According to Gartner analysis, the following networking and telecommunication technologies are emerging and are expected to be adopted in the mainstream market within 5 to 10 years.
- LTE-A: Long Term Evolution Advanced for mobile networks is a technology that will increase mobile data rates to 1Gbps (Downlink) and 500 Mbps (Uplink). The maturity of this technology is however considered embryonic.
- SSL Peer-to-Peer, Site-to-Site Virtual Private Networks: This technology will be used between individual hosts to create secure SSL meshed connections that can enable peer-to-peer (P2P) communications and emulate a corporate network without the use of boundary routers and distributed remote LANs. Potential uses include virtual private network (VPN) connections to branch offices via wireless data services and contractor access scenarios.
- Energy Efficient Ethernet (802.3az): This is an IEEE initiative to create an ethernet standard that will have reduced power demands. The primary approach will be to enable Ethernet to dynamically change speed (without losing a connection) to reduce power requirements during times when demand is lower. Standardization is expected in 2010.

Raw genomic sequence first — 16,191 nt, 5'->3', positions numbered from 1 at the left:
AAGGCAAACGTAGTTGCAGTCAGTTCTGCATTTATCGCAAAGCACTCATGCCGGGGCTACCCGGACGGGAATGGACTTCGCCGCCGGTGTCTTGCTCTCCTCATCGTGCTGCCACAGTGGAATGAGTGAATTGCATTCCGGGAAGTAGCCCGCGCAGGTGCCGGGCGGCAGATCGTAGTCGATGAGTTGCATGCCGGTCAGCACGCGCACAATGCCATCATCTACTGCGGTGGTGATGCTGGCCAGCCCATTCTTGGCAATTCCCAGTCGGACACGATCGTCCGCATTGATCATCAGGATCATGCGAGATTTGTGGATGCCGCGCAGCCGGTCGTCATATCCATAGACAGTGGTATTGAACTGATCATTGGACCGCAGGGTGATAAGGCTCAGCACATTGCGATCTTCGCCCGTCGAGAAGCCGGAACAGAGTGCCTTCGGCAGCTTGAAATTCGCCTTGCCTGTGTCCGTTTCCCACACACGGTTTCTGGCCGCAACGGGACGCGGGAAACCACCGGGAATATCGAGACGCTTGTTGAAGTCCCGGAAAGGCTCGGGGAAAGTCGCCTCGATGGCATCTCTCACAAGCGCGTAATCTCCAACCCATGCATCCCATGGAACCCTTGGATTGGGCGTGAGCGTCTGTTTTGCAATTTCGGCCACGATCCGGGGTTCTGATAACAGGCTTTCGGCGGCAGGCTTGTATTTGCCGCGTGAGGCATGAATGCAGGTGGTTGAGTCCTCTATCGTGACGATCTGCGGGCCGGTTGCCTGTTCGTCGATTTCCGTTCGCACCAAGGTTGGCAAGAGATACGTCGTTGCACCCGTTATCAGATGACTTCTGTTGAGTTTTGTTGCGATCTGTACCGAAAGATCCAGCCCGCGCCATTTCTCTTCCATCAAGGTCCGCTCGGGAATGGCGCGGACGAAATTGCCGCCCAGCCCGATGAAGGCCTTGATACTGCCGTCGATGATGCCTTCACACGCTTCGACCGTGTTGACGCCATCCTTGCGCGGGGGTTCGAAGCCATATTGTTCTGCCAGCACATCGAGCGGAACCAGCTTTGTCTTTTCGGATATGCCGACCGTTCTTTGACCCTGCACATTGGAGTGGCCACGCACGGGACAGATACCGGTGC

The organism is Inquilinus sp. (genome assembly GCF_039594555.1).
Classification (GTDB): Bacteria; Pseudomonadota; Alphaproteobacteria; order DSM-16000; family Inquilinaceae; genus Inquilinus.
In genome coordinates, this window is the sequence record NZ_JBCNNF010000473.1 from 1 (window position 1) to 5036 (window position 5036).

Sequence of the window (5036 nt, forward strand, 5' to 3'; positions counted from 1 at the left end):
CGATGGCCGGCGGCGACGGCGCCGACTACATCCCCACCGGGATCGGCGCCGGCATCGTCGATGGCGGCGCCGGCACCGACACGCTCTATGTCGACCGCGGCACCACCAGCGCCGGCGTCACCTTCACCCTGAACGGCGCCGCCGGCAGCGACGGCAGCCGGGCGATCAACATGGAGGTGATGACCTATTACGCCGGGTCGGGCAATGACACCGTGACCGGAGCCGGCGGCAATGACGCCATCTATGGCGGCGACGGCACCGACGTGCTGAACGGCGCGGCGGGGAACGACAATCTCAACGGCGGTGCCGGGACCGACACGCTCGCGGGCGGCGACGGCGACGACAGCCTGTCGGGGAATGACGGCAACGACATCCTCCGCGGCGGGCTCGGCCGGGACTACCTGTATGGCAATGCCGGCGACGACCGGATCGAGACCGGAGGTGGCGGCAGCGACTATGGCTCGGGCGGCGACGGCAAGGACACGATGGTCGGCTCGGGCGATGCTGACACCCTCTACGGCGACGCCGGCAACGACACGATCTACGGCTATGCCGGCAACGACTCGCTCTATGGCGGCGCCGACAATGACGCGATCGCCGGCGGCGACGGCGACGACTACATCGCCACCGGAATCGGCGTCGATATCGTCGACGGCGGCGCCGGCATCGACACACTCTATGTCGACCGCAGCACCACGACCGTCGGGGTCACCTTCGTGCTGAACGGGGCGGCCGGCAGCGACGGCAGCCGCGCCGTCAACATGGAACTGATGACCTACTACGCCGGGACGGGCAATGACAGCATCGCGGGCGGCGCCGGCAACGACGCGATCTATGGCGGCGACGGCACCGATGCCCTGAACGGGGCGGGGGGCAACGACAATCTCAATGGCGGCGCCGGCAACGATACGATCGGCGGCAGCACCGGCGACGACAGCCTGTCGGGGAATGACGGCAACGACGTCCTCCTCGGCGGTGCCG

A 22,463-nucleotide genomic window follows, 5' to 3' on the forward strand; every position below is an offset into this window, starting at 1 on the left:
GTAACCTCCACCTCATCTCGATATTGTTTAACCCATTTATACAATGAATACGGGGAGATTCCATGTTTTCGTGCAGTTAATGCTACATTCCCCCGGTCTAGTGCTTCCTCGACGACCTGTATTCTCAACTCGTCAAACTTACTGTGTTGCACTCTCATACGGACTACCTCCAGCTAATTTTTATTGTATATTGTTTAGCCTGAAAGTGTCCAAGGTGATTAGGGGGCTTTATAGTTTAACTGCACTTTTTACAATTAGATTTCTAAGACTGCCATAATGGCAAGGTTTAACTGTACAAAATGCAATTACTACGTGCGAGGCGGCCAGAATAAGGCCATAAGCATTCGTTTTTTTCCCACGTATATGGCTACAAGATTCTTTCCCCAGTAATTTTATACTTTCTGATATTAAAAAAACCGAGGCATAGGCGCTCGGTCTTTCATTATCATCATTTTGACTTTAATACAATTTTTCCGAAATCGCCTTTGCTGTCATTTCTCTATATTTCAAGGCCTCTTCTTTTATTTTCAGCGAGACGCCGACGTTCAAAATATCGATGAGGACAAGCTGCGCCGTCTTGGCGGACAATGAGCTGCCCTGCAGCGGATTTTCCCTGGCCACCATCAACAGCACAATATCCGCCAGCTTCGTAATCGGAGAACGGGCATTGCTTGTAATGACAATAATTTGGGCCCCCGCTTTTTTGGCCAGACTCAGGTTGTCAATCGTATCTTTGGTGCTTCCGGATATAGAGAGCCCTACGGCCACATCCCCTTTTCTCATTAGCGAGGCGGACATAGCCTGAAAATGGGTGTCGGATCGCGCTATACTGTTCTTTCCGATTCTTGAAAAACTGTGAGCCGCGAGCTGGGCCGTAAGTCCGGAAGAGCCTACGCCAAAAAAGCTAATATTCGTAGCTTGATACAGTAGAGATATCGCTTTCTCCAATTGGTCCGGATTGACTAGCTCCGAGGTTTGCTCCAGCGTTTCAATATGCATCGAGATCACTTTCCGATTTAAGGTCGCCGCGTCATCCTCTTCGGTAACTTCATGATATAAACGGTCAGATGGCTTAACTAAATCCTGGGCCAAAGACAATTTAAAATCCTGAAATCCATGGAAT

- Fiber Channel over Ethernet: FcoE purpose is to provide a lower overhead protocol compared with iSCSI for transporting storage traffic over 10 Gbps Ethernet connections. One of the benefits of this standard will be the consolidation of adapters/NICs and switches, instead of having redundant sets of storage and networking.
- 4G Standard: The fourth generation standard for mobile cellular networks is expected to become commercial between 2012 and 2015. Many technologies are
competing for inclusion in the 4G standard, but they share common features such as orthogonal
frequency division multiplexing (OFDM), software-defined radio (SDR) and multiple input, multiple
output (MIMO). 4G technology will be packet-switched.
- VoIP Wireless WAN: Voice over Internet Protocol (VoIP) wireless wide-area network (WWAN) is the use of IP in the wireless link for “packetized” voice transmission, as compared with circuit-switched.